Thursday, July 31, 2008

Facility fire handled safely, plant running normally

As was reported in the media yesterday, there was a minor fire at CRRA’s Mid-Connecticut Project trash-to-energy plant in Hartford.

Here is a full report on the incident:

At about 4:15 a.m. on July 30 a fire broke out in the scrubber atomizer housing associated with Boiler 13. The boiler is one of three located in the plant’s power-generation building (the other building is the waste processing facility, where trash is turned into the fuel used to generate electricity). Each boiler is serviced by a scrubber which cleans pollutants from the boiler’s emissions before they go to the smoke stack. As a result of our control systems, emissions from all of our trash-to-energy plants consistently are cleaner than state air-quality standards require.

The scrubber atomizer is used to spray a lime slurry into the flue gas stream to neutralize the acid gases generated during the trash-to-energy process. Wednesday’s fire occurred in a housing above the scrubber unit. The fire did not occur within the pollution control treatment train and did not enter the flue gas stream or the smoke stack.

Employees of Covanta Energy, which operates the plant for CRRA, called the Hartford Fire Department because of the smoke caused by the smoldering fire. The fire was out within two ours, and firefighters left the site at about 10:45 a.m. Covanta's safety procedures worked perfectly, no employees were injured and there was no need to evacuate the building.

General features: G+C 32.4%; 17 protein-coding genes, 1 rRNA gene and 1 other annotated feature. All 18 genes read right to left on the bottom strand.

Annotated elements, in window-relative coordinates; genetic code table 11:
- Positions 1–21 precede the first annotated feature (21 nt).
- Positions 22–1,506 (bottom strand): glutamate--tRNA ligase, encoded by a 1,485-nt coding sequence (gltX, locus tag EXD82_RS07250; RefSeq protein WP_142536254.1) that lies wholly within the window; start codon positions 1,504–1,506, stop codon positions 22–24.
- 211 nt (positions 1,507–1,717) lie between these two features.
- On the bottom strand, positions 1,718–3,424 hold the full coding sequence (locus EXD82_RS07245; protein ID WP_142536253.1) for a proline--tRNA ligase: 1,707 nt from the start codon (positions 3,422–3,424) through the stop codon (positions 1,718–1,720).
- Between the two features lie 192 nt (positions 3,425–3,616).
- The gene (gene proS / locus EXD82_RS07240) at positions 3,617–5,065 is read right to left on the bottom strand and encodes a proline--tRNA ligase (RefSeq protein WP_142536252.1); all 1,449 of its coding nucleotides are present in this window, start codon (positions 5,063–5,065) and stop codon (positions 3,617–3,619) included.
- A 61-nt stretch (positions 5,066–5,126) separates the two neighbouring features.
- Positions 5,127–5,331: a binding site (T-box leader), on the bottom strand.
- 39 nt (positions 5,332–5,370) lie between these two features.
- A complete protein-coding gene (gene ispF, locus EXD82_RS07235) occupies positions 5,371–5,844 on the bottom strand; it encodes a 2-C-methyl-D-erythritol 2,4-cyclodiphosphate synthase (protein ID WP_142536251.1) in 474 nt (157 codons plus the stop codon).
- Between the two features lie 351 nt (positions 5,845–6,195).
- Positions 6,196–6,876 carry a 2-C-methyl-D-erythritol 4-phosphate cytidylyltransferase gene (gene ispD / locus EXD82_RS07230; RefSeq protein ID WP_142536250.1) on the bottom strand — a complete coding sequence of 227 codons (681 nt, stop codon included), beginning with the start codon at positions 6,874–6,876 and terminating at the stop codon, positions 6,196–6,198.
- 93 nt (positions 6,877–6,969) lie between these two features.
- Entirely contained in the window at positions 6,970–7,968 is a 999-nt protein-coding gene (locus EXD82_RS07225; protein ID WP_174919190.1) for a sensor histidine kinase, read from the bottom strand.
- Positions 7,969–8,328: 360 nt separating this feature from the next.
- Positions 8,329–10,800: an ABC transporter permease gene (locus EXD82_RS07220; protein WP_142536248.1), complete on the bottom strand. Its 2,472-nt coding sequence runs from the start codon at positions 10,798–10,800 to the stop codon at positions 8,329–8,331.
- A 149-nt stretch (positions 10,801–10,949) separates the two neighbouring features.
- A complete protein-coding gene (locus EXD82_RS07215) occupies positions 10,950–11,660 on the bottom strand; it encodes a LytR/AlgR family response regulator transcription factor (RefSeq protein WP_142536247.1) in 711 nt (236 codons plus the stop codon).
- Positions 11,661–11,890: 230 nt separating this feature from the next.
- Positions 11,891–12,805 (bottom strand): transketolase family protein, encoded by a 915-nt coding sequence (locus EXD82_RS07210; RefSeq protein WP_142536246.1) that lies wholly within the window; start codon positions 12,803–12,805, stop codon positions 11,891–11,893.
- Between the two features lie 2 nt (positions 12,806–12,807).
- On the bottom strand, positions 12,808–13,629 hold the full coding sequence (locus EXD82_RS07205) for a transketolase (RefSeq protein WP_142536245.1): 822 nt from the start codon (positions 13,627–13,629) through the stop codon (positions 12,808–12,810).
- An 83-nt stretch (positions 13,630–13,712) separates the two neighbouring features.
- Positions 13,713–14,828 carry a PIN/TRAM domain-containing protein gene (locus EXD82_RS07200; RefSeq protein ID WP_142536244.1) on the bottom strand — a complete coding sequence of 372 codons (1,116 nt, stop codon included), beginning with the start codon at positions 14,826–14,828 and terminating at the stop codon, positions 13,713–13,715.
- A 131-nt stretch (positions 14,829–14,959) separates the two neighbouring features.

The fire was caused by lubricating oil that had leaked into insulation in the housing above the scrubber atomizer unit. The atomizer has associated with it an ancillary piece of equipment – a gearbox – that operates the atomizer. The gearbox is located in a plenum above the scrubber unit. The gearbox is lubricated with oil, some of which leaked from the gearbox and migrated into the insulation. The oil eventually ignited as surfaces in the housing directly above the scrubber atomizer unit reach temperatures of 300 to 400 degrees Fahrenheit.

This incident did not interrupt facility operations. The trash kept moving, and the other two boilers continued to generate electricity. Boiler 13 was returned to service at 9:45 p.m. Wednesday, meaning it was out of service for less than 18 hours.


Anonymous said...

Off Topic...

Has the CRRA looked into Biodiesel, Either B20 or B100?

The loaders at Mid-Connecticut would love it. HUGE reduction in emmissions w/B100. See the specs below.

CRRA said...

CRRA is different than most power generators because we use trash to fuel our turbines. Switching to biodiesel -- while certainly environmentally friendly -- would not only wreck our economics by forcing us to pay for fuel (which people currently pay us to take), it would force Connecticut to export more than 850,000 tons of trash per year to out-of-state landfills. That trash would be exported by putting it on trucks and hauling it hundreds of miles.